So I’ll go on a bit longer with my public display of vehemence, as the casting seems WAY out of whack, and the production? Whoa…don’t even get me started on this – okay, I’ll go on a bit. With differing levels of sound editing, you’ll get the feeling at times like you could pick up a needle drop inside of a concert hall, and other frames of dialogue are so muddled they’re incomprehensible (not like you’ll feel the need to know what’s going on). Wonky camera angles and following shots are so horrendously captured, you’ll be wishing to watch your Mom and Dad’s old home movies just to gain a sense of stability. I normally pride myself on not begging this particular audience to take what I say to heart, or to shy away from something that could potentially ruin their eyesight, but believe me when I plead with you: do not waste your valuable time on this shipwreck – even if your time isn’t all that valuable: don’t waste it. Find something else to do and take a big ol’ pass on this wannabe slasher.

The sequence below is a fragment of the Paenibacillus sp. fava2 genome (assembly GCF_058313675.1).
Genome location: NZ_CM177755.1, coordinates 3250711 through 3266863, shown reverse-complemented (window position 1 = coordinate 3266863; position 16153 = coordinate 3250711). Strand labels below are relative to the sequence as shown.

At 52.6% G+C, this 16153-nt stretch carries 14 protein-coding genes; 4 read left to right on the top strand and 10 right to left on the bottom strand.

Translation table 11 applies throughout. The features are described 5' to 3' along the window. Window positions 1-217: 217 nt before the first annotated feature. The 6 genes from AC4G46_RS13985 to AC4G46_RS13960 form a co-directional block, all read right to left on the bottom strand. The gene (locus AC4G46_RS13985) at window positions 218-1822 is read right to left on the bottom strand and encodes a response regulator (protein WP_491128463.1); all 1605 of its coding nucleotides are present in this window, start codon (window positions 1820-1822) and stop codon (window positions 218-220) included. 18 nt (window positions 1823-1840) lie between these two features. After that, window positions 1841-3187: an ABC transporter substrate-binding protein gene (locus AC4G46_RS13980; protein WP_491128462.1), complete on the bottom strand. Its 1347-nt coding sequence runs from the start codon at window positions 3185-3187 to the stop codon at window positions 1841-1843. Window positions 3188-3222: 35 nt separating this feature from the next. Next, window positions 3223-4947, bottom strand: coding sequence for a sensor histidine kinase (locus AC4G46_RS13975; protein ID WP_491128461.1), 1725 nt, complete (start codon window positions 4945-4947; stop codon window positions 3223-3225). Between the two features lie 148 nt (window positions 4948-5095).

• Film
1.5

Summary

I don’t mean to pick on the low-hanging fruit, but these Apples should be batted away with a Louisville Slugger.

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Edge of Isolation Review – A Movie with a Simple Message: Don’t Trust Anyone

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Starring Michael Marcel, Marem Hassler, Alexandra Peters

Directed by Jeff Houkal